* Includes Single Family Homes, Condo/Coop/TIC and Loft, 2-4 Units, and 5+ Units. (If you add all categories, 5+ units accounts for the extra numbers.)

** Figures subject to change as Multiple Listing Service is updated.

+ Formerly, condominium statistics
included condos, co-op, lofts and TICs.

Realtor.com is the official site of the National
Association of Realtors® (NAR) and is a search engine for real
estate nationwide. Realtor.com
has all of San Francisco’s listed homes and condominiums.

7 Ways to Avoid Debt When Shopping for Your First Home

Guest Post by: Paige A. Mitchell

When shopping for your first home, it’s smart to have a financial plan in place to pay for monthly home ownership expenses and avoid going into debt. Besides having a stable source of income, you should learn to be savvy with your money and budget for home-related costs. Here are seven ways you can avoid debt when shopping for your first home and save money throughout the home buying process.

  1. Save for a down payment

Before buying a house, research the current real estate market, compare the prices of different houses you’re looking at, and determine how much of a down payment you’ll have to make. Aim for a down payment of at least 20% of the total value of the property. For example, if you’re looking to buy a $200,000 house, consider putting down at least $40,000.

If you put down a lower down payment, you’ll likely need to purchase private mortgage insurance (PMI). PMI covers the difference between the sale price of the house and the package you get from your lender. Your PMI package will ultimately depend on how much you put down. If you’re in a situation where PMI is completely unavoidable, try to estimate the cost of the insurance to know how much you’ll be paying each month. Use a PMI calculator to help you figure out these costs.

  1. Know your loan options

If you truly can’t afford a 20% down payment (or are having a hard time saving for a down payment), there are a few low-mortgage programs available to you. For instance, the Federal Housing Association (FHA) offers a 3.5% down payment loan to applicants who have a credit score of at least 850. The FHA also has a 10% down payment option for people whose credit score is between 500 and 579. Both of these loans have an upfront premium of 1.75%.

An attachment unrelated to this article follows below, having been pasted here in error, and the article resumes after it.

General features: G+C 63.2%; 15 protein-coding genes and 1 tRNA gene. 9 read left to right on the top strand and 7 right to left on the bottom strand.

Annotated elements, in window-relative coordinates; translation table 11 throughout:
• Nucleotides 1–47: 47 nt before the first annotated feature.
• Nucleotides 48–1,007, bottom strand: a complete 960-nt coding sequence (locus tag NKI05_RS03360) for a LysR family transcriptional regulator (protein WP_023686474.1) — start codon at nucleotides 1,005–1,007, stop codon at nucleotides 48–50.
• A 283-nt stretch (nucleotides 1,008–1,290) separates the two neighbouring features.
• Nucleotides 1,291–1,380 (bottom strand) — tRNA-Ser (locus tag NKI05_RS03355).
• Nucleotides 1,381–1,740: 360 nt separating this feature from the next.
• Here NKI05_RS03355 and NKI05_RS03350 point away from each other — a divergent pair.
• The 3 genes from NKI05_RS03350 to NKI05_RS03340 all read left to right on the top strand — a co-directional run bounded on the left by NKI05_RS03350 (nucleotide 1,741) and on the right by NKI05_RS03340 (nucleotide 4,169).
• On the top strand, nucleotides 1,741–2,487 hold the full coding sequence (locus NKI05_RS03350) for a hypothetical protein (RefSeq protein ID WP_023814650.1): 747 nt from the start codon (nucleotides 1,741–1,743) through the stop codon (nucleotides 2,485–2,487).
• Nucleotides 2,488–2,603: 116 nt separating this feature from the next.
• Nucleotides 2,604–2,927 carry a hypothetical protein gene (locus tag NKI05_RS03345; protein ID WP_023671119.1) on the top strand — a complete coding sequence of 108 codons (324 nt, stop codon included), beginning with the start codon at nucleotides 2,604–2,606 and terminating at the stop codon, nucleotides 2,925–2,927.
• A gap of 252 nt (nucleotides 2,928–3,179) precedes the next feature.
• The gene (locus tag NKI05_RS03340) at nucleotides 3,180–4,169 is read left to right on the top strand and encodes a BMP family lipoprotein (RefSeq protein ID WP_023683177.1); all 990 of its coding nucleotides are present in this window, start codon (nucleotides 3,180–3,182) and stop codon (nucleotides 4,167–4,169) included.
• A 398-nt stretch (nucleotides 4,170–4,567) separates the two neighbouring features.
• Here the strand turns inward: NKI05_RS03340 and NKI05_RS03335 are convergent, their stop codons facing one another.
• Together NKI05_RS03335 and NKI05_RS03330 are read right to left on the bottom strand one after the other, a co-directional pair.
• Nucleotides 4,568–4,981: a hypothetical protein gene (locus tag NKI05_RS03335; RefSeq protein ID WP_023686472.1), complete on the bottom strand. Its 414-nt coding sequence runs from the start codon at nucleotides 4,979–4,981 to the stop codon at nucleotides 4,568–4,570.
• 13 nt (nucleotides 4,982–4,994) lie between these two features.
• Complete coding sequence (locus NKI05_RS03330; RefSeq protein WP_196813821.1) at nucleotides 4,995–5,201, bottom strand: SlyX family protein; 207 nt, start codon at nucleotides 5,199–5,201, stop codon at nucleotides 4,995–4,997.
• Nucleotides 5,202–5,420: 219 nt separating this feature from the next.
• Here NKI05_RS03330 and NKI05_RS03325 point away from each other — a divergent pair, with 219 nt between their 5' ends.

If you or a family member is in the military, you could try financing offered by the Navy Federal Credit Union. Navy Federal offers complete financing and a zero-down payment loan with a funding fee of 1.75%. Similarly, the Department of Veteran Affairs guarantees loans offered by private lenders. These loans are for active and retired members and some reserves and national guard members.

Opting for a United States Department of Agriculture (USDA) rural development mortgage is another option for first-time home buyers. This program assists approved lenders in providing low- and moderate-income households the opportunity to buy a house in eligible rural areas.

In addition to checking for low down payment options, get pre-approved early on in the home buying process and compare mortgage packages offered by different lenders. Check loan comparison sites and contact lenders to get a complete view of what you’re dealing with. Don’t be shy to ask for details about each package and get as many quotes as you can so you know the best available offers.

  1. Understand the different types of mortgage

There are two main mortgage options: a fixed rate mortgage and an adjustable rate mortgage (ARM). A majority of home buyers go for a fixed rate plan even though the interest rate is higher than an adjustable rate mortgage. An ARM has an initial period (usually 3 to 10 years) where the interest rate remains fixed. After this period, the rate typically changes after each consecutive year. If you’re planning on selling your property within the fixed rate period, an ARM may be a better option because of the lower interest. However, if you’ll be staying in the home for a longer term, a fixed rate mortgage might be cheaper.